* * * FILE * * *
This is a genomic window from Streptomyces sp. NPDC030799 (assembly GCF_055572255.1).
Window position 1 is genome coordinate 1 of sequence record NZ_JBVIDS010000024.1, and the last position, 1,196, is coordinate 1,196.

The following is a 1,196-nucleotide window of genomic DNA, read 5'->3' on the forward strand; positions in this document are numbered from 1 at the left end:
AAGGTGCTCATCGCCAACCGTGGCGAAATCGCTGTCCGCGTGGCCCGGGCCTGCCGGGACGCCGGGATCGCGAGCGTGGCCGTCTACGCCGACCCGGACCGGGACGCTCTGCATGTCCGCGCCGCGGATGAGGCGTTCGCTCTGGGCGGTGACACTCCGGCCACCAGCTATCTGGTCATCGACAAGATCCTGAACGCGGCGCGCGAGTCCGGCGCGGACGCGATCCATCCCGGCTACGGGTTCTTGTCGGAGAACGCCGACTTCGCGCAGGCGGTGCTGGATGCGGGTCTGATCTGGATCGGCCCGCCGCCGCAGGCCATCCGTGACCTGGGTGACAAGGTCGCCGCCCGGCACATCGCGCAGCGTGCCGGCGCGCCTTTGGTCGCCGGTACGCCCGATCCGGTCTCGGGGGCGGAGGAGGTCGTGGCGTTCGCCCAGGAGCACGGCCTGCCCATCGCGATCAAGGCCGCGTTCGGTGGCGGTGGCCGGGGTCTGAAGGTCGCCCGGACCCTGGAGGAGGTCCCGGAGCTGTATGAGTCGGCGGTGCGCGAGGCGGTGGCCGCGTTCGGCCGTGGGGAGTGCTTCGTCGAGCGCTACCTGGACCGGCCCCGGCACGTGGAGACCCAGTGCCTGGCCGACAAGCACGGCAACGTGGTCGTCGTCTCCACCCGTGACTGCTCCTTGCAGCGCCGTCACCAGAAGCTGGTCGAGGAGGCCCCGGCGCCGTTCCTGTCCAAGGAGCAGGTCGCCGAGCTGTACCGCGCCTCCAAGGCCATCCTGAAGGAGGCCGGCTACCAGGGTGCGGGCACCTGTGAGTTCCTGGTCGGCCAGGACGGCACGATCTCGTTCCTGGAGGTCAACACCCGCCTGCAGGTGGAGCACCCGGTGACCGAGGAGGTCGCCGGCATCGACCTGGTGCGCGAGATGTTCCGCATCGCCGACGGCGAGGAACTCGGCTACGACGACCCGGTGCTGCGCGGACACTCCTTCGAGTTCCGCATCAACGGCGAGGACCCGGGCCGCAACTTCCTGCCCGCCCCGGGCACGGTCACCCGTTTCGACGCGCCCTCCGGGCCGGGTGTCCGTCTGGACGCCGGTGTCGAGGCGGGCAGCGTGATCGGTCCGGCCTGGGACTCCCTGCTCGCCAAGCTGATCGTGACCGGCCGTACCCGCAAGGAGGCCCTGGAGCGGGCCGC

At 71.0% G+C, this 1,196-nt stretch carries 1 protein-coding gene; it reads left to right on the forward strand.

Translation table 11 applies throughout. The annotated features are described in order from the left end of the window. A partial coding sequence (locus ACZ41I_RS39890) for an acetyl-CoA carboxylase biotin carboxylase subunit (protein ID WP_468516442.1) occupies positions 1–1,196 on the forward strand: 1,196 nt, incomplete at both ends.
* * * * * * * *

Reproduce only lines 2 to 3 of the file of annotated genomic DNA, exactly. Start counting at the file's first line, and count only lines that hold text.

Window position 1 is genome coordinate 1 of sequence record NZ_JBVIDS010000024.1, and the last position, 1,196, is coordinate 1,196.

The following is a 1,196-nucleotide window of genomic DNA, read 5'->3' on the forward strand; positions in this document are numbered from 1 at the left end: